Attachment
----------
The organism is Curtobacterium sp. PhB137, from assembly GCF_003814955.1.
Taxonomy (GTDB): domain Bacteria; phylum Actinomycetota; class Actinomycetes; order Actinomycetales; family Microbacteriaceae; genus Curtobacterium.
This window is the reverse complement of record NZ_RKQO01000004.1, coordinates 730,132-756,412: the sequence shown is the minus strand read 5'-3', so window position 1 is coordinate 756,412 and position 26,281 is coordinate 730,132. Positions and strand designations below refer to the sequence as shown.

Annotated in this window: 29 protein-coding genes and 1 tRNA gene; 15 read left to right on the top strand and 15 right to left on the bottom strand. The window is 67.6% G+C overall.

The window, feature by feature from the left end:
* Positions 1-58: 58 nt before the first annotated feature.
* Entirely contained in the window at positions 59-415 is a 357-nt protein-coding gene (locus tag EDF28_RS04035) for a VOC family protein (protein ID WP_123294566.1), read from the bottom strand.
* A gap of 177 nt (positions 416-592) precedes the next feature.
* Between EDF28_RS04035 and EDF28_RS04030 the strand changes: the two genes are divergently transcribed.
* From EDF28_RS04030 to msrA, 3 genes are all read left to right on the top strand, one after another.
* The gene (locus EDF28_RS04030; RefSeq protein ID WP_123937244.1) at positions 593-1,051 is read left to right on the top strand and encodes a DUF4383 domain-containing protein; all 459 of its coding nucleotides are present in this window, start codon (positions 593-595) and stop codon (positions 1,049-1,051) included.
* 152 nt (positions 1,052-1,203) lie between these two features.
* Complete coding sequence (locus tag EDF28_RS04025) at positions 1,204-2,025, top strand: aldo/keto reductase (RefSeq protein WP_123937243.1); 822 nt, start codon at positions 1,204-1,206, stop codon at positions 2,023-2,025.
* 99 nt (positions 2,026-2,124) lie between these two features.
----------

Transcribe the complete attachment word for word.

The organism is Curtobacterium sp. PhB137, from assembly GCF_003814955.1.
Taxonomy (GTDB): domain Bacteria; phylum Actinomycetota; class Actinomycetes; order Actinomycetales; family Microbacteriaceae; genus Curtobacterium.
This window is the reverse complement of record NZ_RKQO01000004.1, coordinates 730,132-756,412: the sequence shown is the minus strand read 5'-3', so window position 1 is coordinate 756,412 and position 26,281 is coordinate 730,132. Positions and strand designations below refer to the sequence as shown.

Annotated in this window: 29 protein-coding genes and 1 tRNA gene; 15 read left to right on the top strand and 15 right to left on the bottom strand. The window is 67.6% G+C overall.

The window, feature by feature from the left end:
* Positions 1-58: 58 nt before the first annotated feature.
* Entirely contained in the window at positions 59-415 is a 357-nt protein-coding gene (locus tag EDF28_RS04035) for a VOC family protein (protein ID WP_123294566.1), read from the bottom strand.
* A gap of 177 nt (positions 416-592) precedes the next feature.
* Between EDF28_RS04035 and EDF28_RS04030 the strand changes: the two genes are divergently transcribed.
* From EDF28_RS04030 to msrA, 3 genes are all read left to right on the top strand, one after another.
* The gene (locus EDF28_RS04030; RefSeq protein ID WP_123937244.1) at positions 593-1,051 is read left to right on the top strand and encodes a DUF4383 domain-containing protein; all 459 of its coding nucleotides are present in this window, start codon (positions 593-595) and stop codon (positions 1,049-1,051) included.
* 152 nt (positions 1,052-1,203) lie between these two features.
* Complete coding sequence (locus tag EDF28_RS04025) at positions 1,204-2,025, top strand: aldo/keto reductase (RefSeq protein WP_123937243.1); 822 nt, start codon at positions 1,204-1,206, stop codon at positions 2,023-2,025.
* 99 nt (positions 2,026-2,124) lie between these two features.